"The King" b/w "Electric Head" & "Rubbersnake"
If you head over to Dead Meat's myspace page, the band dubs their sound "reggae." If you hear their new 7," you'll understand why that's funny.
There was an immediate rush of nostalgia that sort of warmed my heart when I opened up Dead Meat's single, "The King," its Raymond Pettibon-inspired ink drawings evoking the excitement of opening up mail order packages from SST Records as an impressionable youth, subject to the visceral and irrevocable alterations those recordings would bring about. Thankfully, the expectations of its package garner results, the single reminiscent of the sort of analog-heavy six-string snarls that I remember hearing years ago: those gritty and broken notes that would act a presage to what would ultimately drive a crowd of bodies to move tantrum-like once the snare beat was enacted.
"The King"'s percussive build-up ultimately leads the song through a mass of dissonant mire that's bore through by vocalist Joe Santarpia's sullen yowl, lengthy vowels and held pronunciations eerily spoken and not necessarily sung. "Electric Head" has more of a rapid approach, amplified strums and cymbal-heavy rhythm cultivating a proper ALT-sound next to the one that bands like Bush persistently attempted to emulate to no avail. "Rubbersnake" is strange in that it seems like the snippet of an otherwise larger track, highly saturated riffs and emotional fortitude established with one verse, no chorus, no real bridge. It's good, but strange.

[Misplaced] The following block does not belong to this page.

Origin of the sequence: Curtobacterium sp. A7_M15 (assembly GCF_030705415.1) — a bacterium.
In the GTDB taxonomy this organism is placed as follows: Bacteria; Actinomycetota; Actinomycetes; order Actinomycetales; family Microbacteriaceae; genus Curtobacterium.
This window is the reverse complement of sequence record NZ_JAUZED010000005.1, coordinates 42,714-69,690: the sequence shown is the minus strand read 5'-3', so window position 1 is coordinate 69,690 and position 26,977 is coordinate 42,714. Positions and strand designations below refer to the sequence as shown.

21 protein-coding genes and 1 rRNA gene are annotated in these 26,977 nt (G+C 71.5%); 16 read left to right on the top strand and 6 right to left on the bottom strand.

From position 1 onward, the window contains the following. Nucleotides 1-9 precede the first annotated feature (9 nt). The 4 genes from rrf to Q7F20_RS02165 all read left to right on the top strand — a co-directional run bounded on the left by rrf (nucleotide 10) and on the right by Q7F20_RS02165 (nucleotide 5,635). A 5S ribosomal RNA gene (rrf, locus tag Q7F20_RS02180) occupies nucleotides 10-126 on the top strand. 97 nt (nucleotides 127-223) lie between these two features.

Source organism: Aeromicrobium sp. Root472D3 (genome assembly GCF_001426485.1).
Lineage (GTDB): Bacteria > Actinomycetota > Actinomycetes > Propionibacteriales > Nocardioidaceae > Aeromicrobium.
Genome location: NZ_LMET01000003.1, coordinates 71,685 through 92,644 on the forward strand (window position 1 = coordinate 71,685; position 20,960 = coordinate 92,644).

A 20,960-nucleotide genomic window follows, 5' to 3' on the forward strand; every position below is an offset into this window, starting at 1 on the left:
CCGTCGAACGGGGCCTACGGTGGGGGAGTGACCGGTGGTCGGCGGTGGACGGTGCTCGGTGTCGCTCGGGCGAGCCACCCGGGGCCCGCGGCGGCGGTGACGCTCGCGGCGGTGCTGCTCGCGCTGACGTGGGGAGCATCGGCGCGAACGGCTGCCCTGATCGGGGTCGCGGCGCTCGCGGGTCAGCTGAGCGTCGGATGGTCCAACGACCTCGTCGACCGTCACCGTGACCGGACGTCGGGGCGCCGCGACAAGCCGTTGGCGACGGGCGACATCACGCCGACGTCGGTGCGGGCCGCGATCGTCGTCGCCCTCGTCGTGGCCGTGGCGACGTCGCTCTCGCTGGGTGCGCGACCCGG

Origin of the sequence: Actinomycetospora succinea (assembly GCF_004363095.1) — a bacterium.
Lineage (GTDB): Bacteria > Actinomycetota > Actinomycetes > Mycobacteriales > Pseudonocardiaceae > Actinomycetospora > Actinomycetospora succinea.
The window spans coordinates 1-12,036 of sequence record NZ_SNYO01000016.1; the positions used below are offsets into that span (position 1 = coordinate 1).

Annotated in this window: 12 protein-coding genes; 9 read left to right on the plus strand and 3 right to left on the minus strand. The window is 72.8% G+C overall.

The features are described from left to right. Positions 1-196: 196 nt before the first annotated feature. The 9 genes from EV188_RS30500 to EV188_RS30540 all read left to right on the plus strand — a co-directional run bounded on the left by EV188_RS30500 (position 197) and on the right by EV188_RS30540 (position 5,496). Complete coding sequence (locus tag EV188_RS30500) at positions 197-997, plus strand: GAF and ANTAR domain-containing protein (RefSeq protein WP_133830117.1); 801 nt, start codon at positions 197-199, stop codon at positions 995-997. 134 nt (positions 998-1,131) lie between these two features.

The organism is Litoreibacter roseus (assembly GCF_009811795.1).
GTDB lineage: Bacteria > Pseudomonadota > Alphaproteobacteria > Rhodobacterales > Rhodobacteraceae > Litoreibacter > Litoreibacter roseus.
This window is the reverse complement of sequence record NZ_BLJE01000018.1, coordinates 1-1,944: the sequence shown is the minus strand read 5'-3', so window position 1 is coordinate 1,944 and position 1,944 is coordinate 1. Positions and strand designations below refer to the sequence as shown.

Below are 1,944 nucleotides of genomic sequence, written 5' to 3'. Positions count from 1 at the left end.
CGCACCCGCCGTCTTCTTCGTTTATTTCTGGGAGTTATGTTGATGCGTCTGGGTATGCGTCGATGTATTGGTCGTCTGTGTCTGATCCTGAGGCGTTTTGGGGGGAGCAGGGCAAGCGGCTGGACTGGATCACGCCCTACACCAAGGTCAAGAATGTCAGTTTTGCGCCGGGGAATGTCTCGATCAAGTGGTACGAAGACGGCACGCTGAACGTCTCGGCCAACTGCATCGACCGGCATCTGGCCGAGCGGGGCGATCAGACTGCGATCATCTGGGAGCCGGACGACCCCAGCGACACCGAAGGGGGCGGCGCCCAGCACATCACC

Along with the 7" comes a download code for Early Recordings, a digital-only offering that features iPod-ready versions of the single's three tracks. No turntable? You can buy Early Recordings separately.
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